Blu-ray Review: “My Little Pony: The Movie” Is Fun But Not As Good As The Show

“I would not be audience to this cartoon again and found the plot contrived, even for a kids cartoon, but avid MLP fans will watch no matter what...”


 

After a dark force conquers Canterlot, the Mane 6 embark on an unforgettable journey beyond Equestria where they meet new friends and exciting challenges on a quest to use the magic of friendship to save their homeland.

Canterlot is in trouble when the evil Storm King arrives uninvited to the Friendship Festival just in time to turn the princess ponies into statues, except Twilight Sparkle, because she is special. I almost expected canned laughter when the next pony to arrive was a goth-like pony who dropped out of an airship with an attitude and no horn. Angsty teen pony with a sob story working for the bad guy. Don’t worry. The movie is not all bad. There are mer-ponies; imaginative if I say so myself. But we will get back to the mer aspect later. I have some inside notes from the experts (aka my ten and six-year-old daughters) about all the best ponies and the whole MLP world. Back to the plot.

The Storm King desires to rule the world, that is Equestria, the only place a decent pony would live. I watched the 1980s version and do not remember enough detail except that the ponies were rounder and basically the Care Bears with a mane and were a little less hippy. A whole team of ponies need to stop the Storm King and his angsty sidekick from stealing all the magic and taking over the throne. They set off on a journey to find one of the many queens powerful enough to combat the wicked satyr type creature. Tempest, the anger-ridden sidekick, wants her horn back and the more colorful, lovely ponies, aka the good guys, will not stop her quest. The band of mini-horses set off to some type of hippo land, far away from Equestria. Let me tell you, that was a fast journey. I need to learn their travel secrets. They fall prey to a purrfectly evil kitty who drags them aboard a pirate ship where Tempest catches up with them in a raging storm. The ponies drop through a sinkhole and magically into the hippo kingdom, where they find a mer-pony and not a hippo – go figure. Sadly, the non-hippo hippo queen is unwilling to help the woeful ponies but her daughter becomes their new lifelong pal.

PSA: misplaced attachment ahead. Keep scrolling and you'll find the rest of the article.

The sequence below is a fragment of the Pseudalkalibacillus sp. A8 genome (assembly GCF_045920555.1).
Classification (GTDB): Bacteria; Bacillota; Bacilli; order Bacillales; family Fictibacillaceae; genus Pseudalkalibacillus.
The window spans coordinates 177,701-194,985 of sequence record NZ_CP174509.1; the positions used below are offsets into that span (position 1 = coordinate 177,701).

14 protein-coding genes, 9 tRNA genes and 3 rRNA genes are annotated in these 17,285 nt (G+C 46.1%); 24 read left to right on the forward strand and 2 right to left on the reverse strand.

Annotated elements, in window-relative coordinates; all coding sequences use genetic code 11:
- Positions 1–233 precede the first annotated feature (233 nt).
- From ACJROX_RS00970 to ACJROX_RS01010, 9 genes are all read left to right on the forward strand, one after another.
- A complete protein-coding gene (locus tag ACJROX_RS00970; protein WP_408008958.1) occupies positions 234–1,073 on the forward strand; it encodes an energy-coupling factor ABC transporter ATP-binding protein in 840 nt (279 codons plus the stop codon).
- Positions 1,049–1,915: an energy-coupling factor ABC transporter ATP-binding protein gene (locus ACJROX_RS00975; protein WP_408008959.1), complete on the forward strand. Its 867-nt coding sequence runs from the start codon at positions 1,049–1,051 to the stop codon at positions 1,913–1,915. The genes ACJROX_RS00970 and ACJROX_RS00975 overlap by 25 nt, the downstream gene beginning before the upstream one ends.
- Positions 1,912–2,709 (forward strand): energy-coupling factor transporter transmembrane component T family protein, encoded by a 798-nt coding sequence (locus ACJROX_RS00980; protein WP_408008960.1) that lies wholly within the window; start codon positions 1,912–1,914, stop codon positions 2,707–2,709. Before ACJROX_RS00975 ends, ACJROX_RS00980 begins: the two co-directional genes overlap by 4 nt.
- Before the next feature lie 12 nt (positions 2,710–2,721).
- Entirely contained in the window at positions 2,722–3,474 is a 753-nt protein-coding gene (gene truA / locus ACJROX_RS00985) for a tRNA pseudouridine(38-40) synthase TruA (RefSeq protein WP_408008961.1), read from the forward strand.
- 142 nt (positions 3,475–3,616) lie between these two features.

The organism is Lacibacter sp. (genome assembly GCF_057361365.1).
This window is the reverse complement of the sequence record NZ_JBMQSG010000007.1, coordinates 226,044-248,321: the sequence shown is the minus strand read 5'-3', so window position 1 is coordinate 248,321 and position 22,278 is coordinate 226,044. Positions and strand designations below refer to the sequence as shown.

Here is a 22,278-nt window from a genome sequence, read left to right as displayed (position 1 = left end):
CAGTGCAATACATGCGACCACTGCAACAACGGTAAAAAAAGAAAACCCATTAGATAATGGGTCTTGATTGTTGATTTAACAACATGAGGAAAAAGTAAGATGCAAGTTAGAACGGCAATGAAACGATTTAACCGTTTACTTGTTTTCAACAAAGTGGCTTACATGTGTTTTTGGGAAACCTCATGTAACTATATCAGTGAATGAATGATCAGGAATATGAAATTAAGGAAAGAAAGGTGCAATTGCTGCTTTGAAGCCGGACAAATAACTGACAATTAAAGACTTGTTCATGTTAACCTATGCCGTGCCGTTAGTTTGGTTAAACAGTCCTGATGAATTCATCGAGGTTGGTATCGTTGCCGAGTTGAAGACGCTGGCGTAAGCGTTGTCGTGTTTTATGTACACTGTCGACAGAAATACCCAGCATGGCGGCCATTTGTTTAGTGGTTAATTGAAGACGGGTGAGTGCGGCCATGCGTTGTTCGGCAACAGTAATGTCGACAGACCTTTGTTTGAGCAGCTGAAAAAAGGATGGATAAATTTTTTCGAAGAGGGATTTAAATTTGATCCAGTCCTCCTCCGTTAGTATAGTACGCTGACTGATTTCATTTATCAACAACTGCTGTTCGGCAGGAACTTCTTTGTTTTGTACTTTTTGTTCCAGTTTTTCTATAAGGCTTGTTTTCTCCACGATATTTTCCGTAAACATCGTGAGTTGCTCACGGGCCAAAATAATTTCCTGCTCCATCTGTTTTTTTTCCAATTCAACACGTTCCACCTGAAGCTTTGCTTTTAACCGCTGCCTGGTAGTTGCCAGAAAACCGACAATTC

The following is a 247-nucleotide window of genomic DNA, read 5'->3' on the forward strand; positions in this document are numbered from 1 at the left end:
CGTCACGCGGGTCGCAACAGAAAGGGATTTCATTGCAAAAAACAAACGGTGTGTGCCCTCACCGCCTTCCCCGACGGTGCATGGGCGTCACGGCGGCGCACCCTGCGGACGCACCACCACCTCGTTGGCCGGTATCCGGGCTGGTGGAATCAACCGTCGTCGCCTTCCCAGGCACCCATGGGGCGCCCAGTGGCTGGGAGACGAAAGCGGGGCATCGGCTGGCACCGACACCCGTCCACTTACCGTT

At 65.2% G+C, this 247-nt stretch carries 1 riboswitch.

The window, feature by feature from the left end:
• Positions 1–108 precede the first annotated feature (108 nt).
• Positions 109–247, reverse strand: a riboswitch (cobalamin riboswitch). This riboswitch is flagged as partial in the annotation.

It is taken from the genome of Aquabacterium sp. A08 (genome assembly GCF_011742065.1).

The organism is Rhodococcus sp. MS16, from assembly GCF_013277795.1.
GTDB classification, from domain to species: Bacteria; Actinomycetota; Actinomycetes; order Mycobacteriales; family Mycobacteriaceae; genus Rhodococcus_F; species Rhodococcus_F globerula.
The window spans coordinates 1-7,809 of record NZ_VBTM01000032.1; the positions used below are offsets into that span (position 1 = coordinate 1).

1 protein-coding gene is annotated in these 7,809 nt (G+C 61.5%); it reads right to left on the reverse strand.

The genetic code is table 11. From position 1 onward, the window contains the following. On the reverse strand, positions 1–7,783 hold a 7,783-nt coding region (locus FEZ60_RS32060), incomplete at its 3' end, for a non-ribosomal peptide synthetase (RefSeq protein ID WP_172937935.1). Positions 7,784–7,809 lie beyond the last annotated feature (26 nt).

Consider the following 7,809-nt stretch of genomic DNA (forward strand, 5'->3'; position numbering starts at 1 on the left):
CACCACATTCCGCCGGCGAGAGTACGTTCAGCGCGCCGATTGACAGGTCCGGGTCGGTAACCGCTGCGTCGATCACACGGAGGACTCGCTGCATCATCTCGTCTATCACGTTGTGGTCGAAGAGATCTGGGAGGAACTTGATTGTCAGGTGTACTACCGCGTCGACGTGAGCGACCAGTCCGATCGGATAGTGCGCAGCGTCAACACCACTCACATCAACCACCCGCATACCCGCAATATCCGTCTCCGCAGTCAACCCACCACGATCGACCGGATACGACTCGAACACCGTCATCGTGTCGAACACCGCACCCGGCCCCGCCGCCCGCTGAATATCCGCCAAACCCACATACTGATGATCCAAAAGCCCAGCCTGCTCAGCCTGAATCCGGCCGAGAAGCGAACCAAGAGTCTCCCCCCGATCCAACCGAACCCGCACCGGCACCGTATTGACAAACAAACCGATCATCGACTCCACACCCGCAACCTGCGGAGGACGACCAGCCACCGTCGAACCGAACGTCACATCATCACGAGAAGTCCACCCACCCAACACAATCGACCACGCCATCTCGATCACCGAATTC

This is where the ponies get their chance to rock some fins. Mermaids are awesome, and I have often thought about a mer-guin (mermaid + penguin) but mer-ponies? Epic. Very clever to keep us old Ariel fans paying attention to this otherwise lackluster cartoon. Unfortunately, the ponies get their legs back as the plot thickens. The bright ponies endear themselves to their past backstabbers and the Cat and pirates show up to help the ponies out of a tough spot. I like that the movie fits in a lesson for the kiddies. Being nice to bad guys can occasionally pay off, but I doubt real criminals would come to their victims’ rescue. Still, a nice thought. As expected, the Storm King locates the ponies and steals their magic. Twilight Sparkle, the only tiny princess pony, has her chance to shine and put the rebel in his place with the help of a surprise attacker.

A few notes from my ten-year-old who informed me this movie should only receive three stars. Pinky Pie’s voice was less annoying in the movie than in the show. Also, the plot might scare little girls with its high creepiness level. Despite her less than stellar review, she followed the film like a hawk and smiled when her prized ponies pranced onto the screen. I am thankful she translated the MLP world enough for me to follow the animation. It’s just so magical and sappy! A special singing pony mimicking singer Sia helped with the music, and yes, she was a bit odd-looking, like her counterpart but a great set of lungs. I would not be audience to this cartoon again and found the plot contrived, even for a kids cartoon, but avid MLP fans will watch no matter what, and it will entertain the younger fans with the punny jokes, along with all their fave horsies up to their usual tricks.

Available on Blu-ray & DVD Tuesday, January 9th


 

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